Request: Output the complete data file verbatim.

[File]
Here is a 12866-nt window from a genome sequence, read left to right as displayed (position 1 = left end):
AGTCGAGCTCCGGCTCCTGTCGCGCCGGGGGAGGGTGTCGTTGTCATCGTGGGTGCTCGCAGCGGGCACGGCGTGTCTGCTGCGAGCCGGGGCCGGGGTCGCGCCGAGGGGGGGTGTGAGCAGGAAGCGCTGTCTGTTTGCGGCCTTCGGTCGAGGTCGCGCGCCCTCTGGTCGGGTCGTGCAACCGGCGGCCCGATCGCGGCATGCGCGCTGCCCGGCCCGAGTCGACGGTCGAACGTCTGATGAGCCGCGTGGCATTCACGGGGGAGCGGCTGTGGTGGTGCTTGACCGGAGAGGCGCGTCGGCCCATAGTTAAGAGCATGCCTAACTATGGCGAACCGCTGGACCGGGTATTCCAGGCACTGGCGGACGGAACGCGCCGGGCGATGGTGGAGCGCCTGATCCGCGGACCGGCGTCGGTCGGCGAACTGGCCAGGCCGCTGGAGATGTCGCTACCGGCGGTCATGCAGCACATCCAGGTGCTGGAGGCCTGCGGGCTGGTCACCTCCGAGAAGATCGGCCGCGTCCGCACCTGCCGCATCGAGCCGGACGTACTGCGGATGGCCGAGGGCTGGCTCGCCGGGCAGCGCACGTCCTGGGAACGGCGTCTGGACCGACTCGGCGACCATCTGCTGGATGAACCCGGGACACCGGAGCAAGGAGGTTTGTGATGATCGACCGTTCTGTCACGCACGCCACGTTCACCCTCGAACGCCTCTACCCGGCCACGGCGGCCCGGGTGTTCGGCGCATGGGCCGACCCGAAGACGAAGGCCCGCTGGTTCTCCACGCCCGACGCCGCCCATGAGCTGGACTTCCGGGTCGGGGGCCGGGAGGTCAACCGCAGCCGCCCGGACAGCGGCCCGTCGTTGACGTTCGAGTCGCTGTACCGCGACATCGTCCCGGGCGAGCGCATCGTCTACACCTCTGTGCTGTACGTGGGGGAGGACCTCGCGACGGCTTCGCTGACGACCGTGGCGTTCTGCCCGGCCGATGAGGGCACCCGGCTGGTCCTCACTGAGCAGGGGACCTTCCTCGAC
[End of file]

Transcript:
Here is a 12866-nt window from a genome sequence, read left to right as displayed (position 1 = left end):
AGTCGAGCTCCGGCTCCTGTCGCGCCGGGGGAGGGTGTCGTTGTCATCGTGGGTGCTCGCAGCGGGCACGGCGTGTCTGCTGCGAGCCGGGGCCGGGGTCGCGCCGAGGGGGGGTGTGAGCAGGAAGCGCTGTCTGTTTGCGGCCTTCGGTCGAGGTCGCGCGCCCTCTGGTCGGGTCGTGCAACCGGCGGCCCGATCGCGGCATGCGCGCTGCCCGGCCCGAGTCGACGGTCGAACGTCTGATGAGCCGCGTGGCATTCACGGGGGAGCGGCTGTGGTGGTGCTTGACCGGAGAGGCGCGTCGGCCCATAGTTAAGAGCATGCCTAACTATGGCGAACCGCTGGACCGGGTATTCCAGGCACTGGCGGACGGAACGCGCCGGGCGATGGTGGAGCGCCTGATCCGCGGACCGGCGTCGGTCGGCGAACTGGCCAGGCCGCTGGAGATGTCGCTACCGGCGGTCATGCAGCACATCCAGGTGCTGGAGGCCTGCGGGCTGGTCACCTCCGAGAAGATCGGCCGCGTCCGCACCTGCCGCATCGAGCCGGACGTACTGCGGATGGCCGAGGGCTGGCTCGCCGGGCAGCGCACGTCCTGGGAACGGCGTCTGGACCGACTCGGCGACCATCTGCTGGATGAACCCGGGACACCGGAGCAAGGAGGTTTGTGATGATCGACCGTTCTGTCACGCACGCCACGTTCACCCTCGAACGCCTCTACCCGGCCACGGCGGCCCGGGTGTTCGGCGCATGGGCCGACCCGAAGACGAAGGCCCGCTGGTTCTCCACGCCCGACGCCGCCCATGAGCTGGACTTCCGGGTCGGGGGCCGGGAGGTCAACCGCAGCCGCCCGGACAGCGGCCCGTCGTTGACGTTCGAGTCGCTGTACCGCGACATCGTCCCGGGCGAGCGCATCGTCTACACCTCTGTGCTGTACGTGGGGGAGGACCTCGCGACGGCTTCGCTGACGACCGTGGCGTTCTGCCCGGCCGATGAGGGCACCCGGCTGGTCCTCACTGAGCAGGGGACCTTCCTCGAC